Clayton County Football still looking for respect

Coach Jarrett Laws' Drew Titans are the only Clayton County football team that hasn't lost to a non-county opponent this season.

Coach Jarrett Laws' Drew Titans are the only Clayton County football team that hasn't lost to a non-county opponent this season.

By Gabriel Stovall


Clayton County has a proud football tradition.

But lately it’s been a bit one-sided. Lovejoy has arguably been the county’s best team the last three seasons. And for those who would dare argue it, check the Wildcats’ resume.

Since 2010, the Wildcats have compiled a 27-3 record, consecutive region titles (2010 and 2011) complete with two consecutive undefeated regular seasons (2010-11) and Class AAAA state runner up status last year.

“Blah, blah, blah,” says those who perhaps have grown tired of the Lovejoy dominance talk. But even fellow Clayton County coaches like Drew’s Jarrett Laws will agree that it holds some merit.

"The biggest thing is that Lovejoy can't be the only one carrying the banner,” Laws said. “We need others to have earmark games in front of the state against a well-established program to help the respect level rise up.”

Speaking of well-established programs, Hughes is by far the current elder statesman of Clayton County coaches. With a win at Druid Hills on Friday, he will be the first football coach in county history to reach 100 wins.

His 35 total coaching years in Clayton County means he’s been around as long as Riverdale High School. His 12 years at the helm of the Lovejoy program easily qualifies him as the longest tenured head coach in the county.

And according to Morrow’s first-year coach Leroy Foster, that kind of stability and Lovejoy’s recent success are no coincidence.

“I think the biggest difference with the success at other schools and with Clayton County is that you have these guys in rural areas and other places who have been with each other for a while,” said Foster, who has coached in the football talent-rich state of Florida before taking on the task of turning Morrow’s program around.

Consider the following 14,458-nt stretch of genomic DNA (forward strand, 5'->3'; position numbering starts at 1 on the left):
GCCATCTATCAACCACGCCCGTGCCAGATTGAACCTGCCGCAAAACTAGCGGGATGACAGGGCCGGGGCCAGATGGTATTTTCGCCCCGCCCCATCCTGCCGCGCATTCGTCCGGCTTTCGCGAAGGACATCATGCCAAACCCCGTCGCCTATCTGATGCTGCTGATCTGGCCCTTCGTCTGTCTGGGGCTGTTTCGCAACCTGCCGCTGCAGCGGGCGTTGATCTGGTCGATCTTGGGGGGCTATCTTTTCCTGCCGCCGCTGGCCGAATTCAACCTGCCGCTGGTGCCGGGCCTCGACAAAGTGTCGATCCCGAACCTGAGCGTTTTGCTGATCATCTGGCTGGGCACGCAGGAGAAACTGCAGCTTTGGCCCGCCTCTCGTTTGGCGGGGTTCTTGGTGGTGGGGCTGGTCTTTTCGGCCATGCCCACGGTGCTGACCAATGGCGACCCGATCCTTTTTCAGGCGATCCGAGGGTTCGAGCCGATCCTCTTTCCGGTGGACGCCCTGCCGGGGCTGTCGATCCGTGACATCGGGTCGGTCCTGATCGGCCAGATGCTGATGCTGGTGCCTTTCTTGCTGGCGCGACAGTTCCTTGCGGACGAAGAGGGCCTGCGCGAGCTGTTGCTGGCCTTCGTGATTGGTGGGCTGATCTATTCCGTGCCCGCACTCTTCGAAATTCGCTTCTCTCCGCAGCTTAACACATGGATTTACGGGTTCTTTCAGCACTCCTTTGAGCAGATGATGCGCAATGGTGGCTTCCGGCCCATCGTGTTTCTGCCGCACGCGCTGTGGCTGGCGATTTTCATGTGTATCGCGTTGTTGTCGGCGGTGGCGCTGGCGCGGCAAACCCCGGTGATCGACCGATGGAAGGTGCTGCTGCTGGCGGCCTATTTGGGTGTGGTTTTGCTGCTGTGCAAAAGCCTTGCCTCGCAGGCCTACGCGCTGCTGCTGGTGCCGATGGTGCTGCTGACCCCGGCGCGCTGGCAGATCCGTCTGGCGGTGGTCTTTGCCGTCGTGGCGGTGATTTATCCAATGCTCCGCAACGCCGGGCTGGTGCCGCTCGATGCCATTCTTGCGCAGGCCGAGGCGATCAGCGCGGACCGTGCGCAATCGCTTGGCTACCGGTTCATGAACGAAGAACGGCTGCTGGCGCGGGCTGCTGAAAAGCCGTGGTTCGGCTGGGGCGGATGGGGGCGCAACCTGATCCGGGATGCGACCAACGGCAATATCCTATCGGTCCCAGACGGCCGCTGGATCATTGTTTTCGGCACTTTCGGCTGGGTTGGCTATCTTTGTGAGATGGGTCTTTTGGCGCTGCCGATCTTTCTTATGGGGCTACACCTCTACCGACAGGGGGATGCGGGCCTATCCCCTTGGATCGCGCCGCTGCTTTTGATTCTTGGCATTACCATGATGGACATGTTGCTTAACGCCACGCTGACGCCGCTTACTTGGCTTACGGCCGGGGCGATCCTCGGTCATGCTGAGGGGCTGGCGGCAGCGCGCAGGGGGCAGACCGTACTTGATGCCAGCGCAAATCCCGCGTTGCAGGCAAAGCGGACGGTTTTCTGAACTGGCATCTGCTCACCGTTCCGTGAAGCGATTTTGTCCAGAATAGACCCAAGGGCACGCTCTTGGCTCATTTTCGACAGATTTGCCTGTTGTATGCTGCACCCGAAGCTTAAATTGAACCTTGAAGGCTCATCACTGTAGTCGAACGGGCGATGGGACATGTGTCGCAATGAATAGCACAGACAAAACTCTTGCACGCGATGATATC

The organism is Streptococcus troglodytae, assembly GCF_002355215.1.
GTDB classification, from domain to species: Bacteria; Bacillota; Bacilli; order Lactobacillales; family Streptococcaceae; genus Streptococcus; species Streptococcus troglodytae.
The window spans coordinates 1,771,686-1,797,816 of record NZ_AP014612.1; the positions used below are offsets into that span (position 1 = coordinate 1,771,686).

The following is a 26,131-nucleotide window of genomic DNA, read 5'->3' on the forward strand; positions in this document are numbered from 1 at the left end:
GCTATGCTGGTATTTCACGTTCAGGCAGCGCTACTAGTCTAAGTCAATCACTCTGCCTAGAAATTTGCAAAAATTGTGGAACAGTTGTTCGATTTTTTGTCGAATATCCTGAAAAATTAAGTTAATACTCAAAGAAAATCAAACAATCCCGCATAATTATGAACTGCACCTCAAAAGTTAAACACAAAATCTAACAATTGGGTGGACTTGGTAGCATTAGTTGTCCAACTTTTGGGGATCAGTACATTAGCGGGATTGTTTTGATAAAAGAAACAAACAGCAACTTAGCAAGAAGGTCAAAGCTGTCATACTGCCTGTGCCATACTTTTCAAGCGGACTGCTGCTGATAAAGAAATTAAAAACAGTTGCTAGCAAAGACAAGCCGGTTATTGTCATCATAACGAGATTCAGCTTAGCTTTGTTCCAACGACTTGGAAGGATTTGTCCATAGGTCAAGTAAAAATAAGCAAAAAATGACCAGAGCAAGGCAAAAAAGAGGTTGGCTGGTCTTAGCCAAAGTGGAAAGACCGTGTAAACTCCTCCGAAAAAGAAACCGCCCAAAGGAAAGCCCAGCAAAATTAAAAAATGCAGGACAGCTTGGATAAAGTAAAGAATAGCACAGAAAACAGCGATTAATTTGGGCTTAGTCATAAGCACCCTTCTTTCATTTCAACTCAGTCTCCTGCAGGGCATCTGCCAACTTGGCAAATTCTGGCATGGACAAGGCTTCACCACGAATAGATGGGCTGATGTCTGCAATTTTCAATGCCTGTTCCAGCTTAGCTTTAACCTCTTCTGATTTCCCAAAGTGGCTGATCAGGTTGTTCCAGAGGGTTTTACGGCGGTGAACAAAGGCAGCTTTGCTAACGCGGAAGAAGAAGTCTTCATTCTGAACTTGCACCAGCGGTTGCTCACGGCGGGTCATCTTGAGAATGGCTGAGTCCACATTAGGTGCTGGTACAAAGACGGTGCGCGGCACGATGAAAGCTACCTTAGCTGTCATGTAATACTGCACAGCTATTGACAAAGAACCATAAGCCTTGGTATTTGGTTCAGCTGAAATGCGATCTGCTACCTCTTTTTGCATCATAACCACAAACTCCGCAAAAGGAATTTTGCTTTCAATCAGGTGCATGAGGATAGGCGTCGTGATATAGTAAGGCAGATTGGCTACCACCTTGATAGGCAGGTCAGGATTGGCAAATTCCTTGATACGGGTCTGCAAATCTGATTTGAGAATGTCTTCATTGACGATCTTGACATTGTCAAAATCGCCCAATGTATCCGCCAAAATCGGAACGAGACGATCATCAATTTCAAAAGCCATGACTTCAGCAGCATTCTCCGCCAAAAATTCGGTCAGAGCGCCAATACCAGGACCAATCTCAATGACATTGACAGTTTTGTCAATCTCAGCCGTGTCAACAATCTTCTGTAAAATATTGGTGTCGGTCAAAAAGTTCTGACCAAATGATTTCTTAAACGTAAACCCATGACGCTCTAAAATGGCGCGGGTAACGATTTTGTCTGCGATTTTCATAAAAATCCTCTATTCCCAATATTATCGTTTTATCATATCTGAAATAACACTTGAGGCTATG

“When you’ve got guys who have spent three and four years in the same system with the same coach it really makes a difference.”

But is it a gap that’s impossible for Clayton County to close?

“I think we can gain ground,” Foster said. “If coaches stay around we can do it. In large cities, people bounce around whether its from coaching to administrative positions. People just do other things.”

So far this season, Clayton County schools are 5-15 against non-Clayton programs. Subtract Lovejoy, Jonesboro and Drew -- arguably the county’s best football teams -- and Clayton is a paltry 1-13 outside its borders.

Not good for a county that’s trying to win respect -- not to mention its first state title since 1987.

Even its southern neighbor, Henry County has enjoyed recent success against its once dominant northern rival, and even boasts the top-ranked team in Class A’s — Eagle’s Landing Christian.

Going into last Friday, Clayton County led the all-time series against Henry County football programs 122-42.

But Clayton went 1-3 against Henry last Friday alone, including Dutchtown’s 38-0 domination over formerly eighth-ranked Riverdale.

Foster believes that some of the changes in Clayton County’s success has come because of the addition of newer schools — like Drew, which is in just its fourth year of operation — in close proximity of older ones which tend to scatter talent about, leaving once dominant schools with less talent to choose from.

“In the rural areas, you have one school that would be the equivalent of three of our schools put together,” Foster said. “Like Mount Zion, Morrow and Forest Park all together. Those rural schools like that, first and second teams pretty much have no drop off.”

Still there are encouraging signs, like Jonesboro’s win at Westover and its near miss in a 34-33 loss at No. 2 Griffin.

Behind Lovejoy, the Cardinals have clearly been the county’s second best program over the last two years.

Second year Riverdale coach Olten Downs looks promising as he coached his Raiders to a 3-0 start, including a 28-14 win at Grady two weeks ago, before running into the Dutchtown buzzsaw.

And Laws has Clayton’s newest program Drew humming. The Titans are the only team in the county that has yet to lose to a non-county opponent.

Ever the optimist, Laws believes it’s just a matter of time before Clayton County returns to its lofty perch.

“I think we are moving in that direction with our close game against Cairo last year and the Lovejoy game against Colquitt County,” he said.